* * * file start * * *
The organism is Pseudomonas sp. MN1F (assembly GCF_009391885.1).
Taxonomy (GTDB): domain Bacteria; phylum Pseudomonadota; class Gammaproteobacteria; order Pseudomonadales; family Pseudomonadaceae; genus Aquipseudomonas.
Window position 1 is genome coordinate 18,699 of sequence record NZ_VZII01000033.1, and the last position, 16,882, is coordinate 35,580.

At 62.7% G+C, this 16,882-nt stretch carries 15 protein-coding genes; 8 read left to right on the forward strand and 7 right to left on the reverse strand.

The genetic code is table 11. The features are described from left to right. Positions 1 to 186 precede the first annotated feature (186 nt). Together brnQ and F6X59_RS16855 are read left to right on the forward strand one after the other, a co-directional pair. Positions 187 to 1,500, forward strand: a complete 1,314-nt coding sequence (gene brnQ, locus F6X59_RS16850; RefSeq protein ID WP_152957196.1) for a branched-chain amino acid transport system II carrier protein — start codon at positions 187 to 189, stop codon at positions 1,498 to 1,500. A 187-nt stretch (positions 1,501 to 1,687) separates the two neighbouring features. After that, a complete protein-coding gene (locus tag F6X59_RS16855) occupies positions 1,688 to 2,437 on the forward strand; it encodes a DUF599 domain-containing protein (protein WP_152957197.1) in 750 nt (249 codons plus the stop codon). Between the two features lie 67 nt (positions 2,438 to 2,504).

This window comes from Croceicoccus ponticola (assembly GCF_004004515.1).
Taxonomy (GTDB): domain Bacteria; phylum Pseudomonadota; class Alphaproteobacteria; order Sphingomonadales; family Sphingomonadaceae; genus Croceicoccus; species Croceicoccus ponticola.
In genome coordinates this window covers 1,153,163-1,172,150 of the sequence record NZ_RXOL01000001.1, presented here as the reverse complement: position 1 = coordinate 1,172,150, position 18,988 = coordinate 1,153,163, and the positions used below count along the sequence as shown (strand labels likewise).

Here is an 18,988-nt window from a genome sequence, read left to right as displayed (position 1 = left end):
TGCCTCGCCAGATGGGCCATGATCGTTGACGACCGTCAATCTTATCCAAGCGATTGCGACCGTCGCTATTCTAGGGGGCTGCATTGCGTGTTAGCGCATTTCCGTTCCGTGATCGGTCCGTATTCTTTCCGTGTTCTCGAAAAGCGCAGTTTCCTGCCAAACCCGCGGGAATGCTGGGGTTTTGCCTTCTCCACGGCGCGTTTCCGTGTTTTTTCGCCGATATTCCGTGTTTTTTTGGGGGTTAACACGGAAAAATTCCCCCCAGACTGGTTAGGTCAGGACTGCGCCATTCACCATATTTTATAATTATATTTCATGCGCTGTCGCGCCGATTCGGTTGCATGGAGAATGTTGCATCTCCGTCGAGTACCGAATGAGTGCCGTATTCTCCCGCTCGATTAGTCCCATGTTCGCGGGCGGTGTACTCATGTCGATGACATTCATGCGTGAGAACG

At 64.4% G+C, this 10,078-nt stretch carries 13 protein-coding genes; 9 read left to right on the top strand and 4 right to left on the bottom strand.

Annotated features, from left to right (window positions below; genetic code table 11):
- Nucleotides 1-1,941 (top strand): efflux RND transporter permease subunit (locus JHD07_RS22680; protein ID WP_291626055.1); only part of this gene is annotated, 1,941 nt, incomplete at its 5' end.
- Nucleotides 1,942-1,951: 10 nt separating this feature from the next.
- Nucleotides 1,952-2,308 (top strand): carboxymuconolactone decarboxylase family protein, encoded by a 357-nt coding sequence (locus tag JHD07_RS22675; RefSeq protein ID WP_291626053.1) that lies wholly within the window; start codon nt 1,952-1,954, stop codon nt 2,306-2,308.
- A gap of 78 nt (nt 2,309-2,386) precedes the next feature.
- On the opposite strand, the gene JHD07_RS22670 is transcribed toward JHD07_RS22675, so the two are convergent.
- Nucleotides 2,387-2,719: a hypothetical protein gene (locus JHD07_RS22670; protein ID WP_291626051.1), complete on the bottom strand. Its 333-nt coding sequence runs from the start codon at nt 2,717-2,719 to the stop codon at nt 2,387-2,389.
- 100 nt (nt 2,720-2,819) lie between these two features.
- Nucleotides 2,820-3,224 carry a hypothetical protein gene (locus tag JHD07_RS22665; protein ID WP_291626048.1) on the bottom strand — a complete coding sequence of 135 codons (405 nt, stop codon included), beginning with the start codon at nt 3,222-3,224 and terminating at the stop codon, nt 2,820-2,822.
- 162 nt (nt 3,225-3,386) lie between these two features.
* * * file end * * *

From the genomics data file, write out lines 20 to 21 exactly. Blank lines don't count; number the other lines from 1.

- Nucleotides 2,820-3,224 carry a hypothetical protein gene (locus tag JHD07_RS22665; protein ID WP_291626048.1) on the bottom strand — a complete coding sequence of 135 codons (405 nt, stop codon included), beginning with the start codon at nt 3,222-3,224 and terminating at the stop codon, nt 2,820-2,822.
- 162 nt (nt 3,225-3,386) lie between these two features.